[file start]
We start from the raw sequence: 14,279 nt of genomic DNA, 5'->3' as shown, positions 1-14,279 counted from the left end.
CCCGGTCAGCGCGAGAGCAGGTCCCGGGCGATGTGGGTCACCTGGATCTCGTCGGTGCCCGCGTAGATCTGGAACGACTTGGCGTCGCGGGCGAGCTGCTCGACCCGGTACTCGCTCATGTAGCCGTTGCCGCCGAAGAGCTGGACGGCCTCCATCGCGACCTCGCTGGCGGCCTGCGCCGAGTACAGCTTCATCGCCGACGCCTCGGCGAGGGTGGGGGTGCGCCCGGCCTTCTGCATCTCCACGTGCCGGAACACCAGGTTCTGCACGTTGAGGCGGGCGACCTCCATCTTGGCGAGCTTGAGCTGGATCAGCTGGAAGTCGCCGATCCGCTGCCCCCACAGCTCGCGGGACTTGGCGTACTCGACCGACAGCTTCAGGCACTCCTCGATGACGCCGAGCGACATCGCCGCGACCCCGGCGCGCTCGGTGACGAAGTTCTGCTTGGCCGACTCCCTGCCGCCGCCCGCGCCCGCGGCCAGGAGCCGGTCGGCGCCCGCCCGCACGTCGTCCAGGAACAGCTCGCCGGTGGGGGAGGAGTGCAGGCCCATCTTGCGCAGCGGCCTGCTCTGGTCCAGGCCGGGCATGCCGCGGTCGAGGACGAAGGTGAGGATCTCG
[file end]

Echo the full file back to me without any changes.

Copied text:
We start from the raw sequence: 14,279 nt of genomic DNA, 5'->3' as shown, positions 1-14,279 counted from the left end.
CCCGGTCAGCGCGAGAGCAGGTCCCGGGCGATGTGGGTCACCTGGATCTCGTCGGTGCCCGCGTAGATCTGGAACGACTTGGCGTCGCGGGCGAGCTGCTCGACCCGGTACTCGCTCATGTAGCCGTTGCCGCCGAAGAGCTGGACGGCCTCCATCGCGACCTCGCTGGCGGCCTGCGCCGAGTACAGCTTCATCGCCGACGCCTCGGCGAGGGTGGGGGTGCGCCCGGCCTTCTGCATCTCCACGTGCCGGAACACCAGGTTCTGCACGTTGAGGCGGGCGACCTCCATCTTGGCGAGCTTGAGCTGGATCAGCTGGAAGTCGCCGATCCGCTGCCCCCACAGCTCGCGGGACTTGGCGTACTCGACCGACAGCTTCAGGCACTCCTCGATGACGCCGAGCGACATCGCCGCGACCCCGGCGCGCTCGGTGACGAAGTTCTGCTTGGCCGACTCCCTGCCGCCGCCCGCGCCCGCGGCCAGGAGCCGGTCGGCGCCCGCCCGCACGTCGTCCAGGAACAGCTCGCCGGTGGGGGAGGAGTGCAGGCCCATCTTGCGCAGCGGCCTGCTCTGGTCCAGGCCGGGCATGCCGCGGTCGAGGACGAAGGTGAGGATCTCG